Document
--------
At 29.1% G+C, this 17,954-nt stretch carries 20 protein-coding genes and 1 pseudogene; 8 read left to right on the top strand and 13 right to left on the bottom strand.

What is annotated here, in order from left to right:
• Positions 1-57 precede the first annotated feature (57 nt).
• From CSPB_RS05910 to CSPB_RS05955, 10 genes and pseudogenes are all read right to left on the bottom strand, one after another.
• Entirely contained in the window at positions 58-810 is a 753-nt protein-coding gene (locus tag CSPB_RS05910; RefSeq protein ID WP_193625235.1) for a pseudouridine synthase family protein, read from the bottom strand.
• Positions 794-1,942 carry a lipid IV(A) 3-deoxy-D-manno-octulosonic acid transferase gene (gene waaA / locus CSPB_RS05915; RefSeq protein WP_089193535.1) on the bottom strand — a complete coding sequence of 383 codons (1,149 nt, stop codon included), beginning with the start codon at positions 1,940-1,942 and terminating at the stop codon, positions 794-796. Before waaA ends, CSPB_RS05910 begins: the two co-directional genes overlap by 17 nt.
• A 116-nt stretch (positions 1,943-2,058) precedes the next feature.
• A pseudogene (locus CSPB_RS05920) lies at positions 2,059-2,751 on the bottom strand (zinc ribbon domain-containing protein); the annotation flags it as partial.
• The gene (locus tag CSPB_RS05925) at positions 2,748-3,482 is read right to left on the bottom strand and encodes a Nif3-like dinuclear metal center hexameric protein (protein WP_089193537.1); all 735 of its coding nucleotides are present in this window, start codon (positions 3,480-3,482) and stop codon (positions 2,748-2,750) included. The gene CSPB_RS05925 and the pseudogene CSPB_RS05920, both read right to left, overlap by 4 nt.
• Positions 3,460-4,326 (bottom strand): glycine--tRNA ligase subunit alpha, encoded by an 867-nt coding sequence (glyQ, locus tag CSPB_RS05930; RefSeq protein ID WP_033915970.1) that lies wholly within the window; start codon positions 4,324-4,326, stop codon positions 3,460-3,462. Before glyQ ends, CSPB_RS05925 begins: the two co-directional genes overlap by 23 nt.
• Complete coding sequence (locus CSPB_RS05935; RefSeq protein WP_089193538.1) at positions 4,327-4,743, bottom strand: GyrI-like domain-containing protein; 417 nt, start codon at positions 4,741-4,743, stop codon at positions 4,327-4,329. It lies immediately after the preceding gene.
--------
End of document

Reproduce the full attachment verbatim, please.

At 29.1% G+C, this 17,954-nt stretch carries 20 protein-coding genes and 1 pseudogene; 8 read left to right on the top strand and 13 right to left on the bottom strand.

What is annotated here, in order from left to right:
• Positions 1-57 precede the first annotated feature (57 nt).
• From CSPB_RS05910 to CSPB_RS05955, 10 genes and pseudogenes are all read right to left on the bottom strand, one after another.
• Entirely contained in the window at positions 58-810 is a 753-nt protein-coding gene (locus tag CSPB_RS05910; RefSeq protein ID WP_193625235.1) for a pseudouridine synthase family protein, read from the bottom strand.
• Positions 794-1,942 carry a lipid IV(A) 3-deoxy-D-manno-octulosonic acid transferase gene (gene waaA / locus CSPB_RS05915; RefSeq protein WP_089193535.1) on the bottom strand — a complete coding sequence of 383 codons (1,149 nt, stop codon included), beginning with the start codon at positions 1,940-1,942 and terminating at the stop codon, positions 794-796. Before waaA ends, CSPB_RS05910 begins: the two co-directional genes overlap by 17 nt.
• A 116-nt stretch (positions 1,943-2,058) precedes the next feature.
• A pseudogene (locus CSPB_RS05920) lies at positions 2,059-2,751 on the bottom strand (zinc ribbon domain-containing protein); the annotation flags it as partial.
• The gene (locus tag CSPB_RS05925) at positions 2,748-3,482 is read right to left on the bottom strand and encodes a Nif3-like dinuclear metal center hexameric protein (protein WP_089193537.1); all 735 of its coding nucleotides are present in this window, start codon (positions 3,480-3,482) and stop codon (positions 2,748-2,750) included. The gene CSPB_RS05925 and the pseudogene CSPB_RS05920, both read right to left, overlap by 4 nt.
• Positions 3,460-4,326 (bottom strand): glycine--tRNA ligase subunit alpha, encoded by an 867-nt coding sequence (glyQ, locus tag CSPB_RS05930; RefSeq protein ID WP_033915970.1) that lies wholly within the window; start codon positions 4,324-4,326, stop codon positions 3,460-3,462. Before glyQ ends, CSPB_RS05925 begins: the two co-directional genes overlap by 23 nt.
• Complete coding sequence (locus CSPB_RS05935; RefSeq protein WP_089193538.1) at positions 4,327-4,743, bottom strand: GyrI-like domain-containing protein; 417 nt, start codon at positions 4,741-4,743, stop codon at positions 4,327-4,329. It lies immediately after the preceding gene.